Wednesday, 7 November 2007
Oxford on $1,000 a Day
Oh, what a time to be an American in Europe! The dollar is worth about as much as an old chewing gum wrapper--with a soggy piece of masticated gum wadded up inside. It's the reality we live with every day, trying to ignore the headlines that read "Dollar Reaches New All-Time Low." Financial editors can keep that on a save string so they don't have to retype it every day.
Hoping to save a little money, last weekend we went to a collection of outlet stores outside Oxford called Bicester Village. We went to the wrong place. This was Burberry and Aquascutum territory, Jimmy Choo shoes and Ermenegildo Zegna silk suits. Oh, sure, there were some great deals. I saw a handsome men's overcoat--the perfect thing to wear while out shooting with His Lordship--that was marked down 50 percent. Originally 1,500 pounds it was on sale at 795. So instead of being $3,000 it was only about $1,600. I couldn't even afford to take it off the hangar. I just stroked one sleeve for a while then slunk away when a shopgirl saw me.
Economists keep saying it's a good thing that the dollar is so weak. It simply reflects reality: The U.S. owes too much money, both as a nation and as a collection of citizens whose MasterCards are maxed out. And Americans guzzled down subprime mortgages as if they were free shots of Jagermeister. Not me, of course, but I still have to live with the hangover.
How pathetic is the dollar? Yesterday's Independent had a story about how supermodel Gisele Bundchen no longer wants to be paid in dollars, stipulating in her contract that she be paid in euros instead.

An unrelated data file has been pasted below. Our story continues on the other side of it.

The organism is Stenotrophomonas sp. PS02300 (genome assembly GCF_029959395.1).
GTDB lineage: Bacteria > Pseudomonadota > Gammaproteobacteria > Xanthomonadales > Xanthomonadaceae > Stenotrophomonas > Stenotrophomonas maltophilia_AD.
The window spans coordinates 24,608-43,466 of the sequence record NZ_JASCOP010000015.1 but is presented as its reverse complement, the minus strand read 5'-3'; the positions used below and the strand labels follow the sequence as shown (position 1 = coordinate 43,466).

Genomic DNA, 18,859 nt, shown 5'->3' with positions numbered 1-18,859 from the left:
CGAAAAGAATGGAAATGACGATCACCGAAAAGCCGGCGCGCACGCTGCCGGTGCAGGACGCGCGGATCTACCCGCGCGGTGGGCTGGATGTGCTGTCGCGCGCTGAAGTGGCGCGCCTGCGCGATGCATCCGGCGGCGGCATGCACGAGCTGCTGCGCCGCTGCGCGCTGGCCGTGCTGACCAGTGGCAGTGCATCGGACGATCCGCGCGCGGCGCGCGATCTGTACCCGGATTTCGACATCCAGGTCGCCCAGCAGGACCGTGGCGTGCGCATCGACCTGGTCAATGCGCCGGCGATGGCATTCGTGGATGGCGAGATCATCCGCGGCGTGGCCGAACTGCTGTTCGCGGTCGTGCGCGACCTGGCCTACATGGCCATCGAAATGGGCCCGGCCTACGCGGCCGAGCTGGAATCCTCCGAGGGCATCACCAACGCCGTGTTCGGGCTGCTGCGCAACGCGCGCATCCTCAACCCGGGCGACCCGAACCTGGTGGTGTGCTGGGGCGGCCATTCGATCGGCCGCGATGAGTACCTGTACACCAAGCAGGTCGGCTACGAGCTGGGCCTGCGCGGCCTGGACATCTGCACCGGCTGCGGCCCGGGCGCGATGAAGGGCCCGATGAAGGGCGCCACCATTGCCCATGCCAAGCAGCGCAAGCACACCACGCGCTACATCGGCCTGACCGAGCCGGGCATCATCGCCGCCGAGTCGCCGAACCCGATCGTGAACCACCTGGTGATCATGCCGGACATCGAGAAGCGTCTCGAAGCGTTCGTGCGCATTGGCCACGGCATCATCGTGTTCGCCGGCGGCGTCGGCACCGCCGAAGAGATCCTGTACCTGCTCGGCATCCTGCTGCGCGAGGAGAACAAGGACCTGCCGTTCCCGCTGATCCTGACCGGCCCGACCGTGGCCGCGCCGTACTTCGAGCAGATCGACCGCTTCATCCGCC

Pocketing the Difference: The Shirt Hits the Fan
I've been noticing it for the last few years. Now it's official: According to the Daily Telegraph, fewer men's shirts have breast pockets on them. That flap of fabric supposedly ruins the line of the shirt, but I suspect it's a way to save money: Multiply that 3-by-4-inch square by millions of shirts and you're talking real money. This is a problem for me, since as a writer I must have a place to stick my pen. I hope I don't have to resort to hanging one on a lanyard around my neck.
The Golden Bowls
The Daily Mail is already Britain's favorite newspaper. It's quickly becoming mine. Why? Because of ground-breaking stories like today's article headlined "How a Bowl of Warm Water Can Help You Buy a Bra That Fits Better." Two British "style gurus" say that weighing each breast by seeing how much water it displaces is the most accurate way to determine cup size. Writes the Mail: "With just a bowl of lukewarm water, a baking tray and kitchen scales, housewives across the nation could soon all be using simple physics to work out the precise size of their bosoms." It thoughtfully provides a little chart called "How to Weigh Your Breasts." (One liter of water weighs one kilogram; "to convert to weight of breast, multiply by 0.9.")
They say that high school kids aren't interested in science and math these days. I can imagine a project that might address that.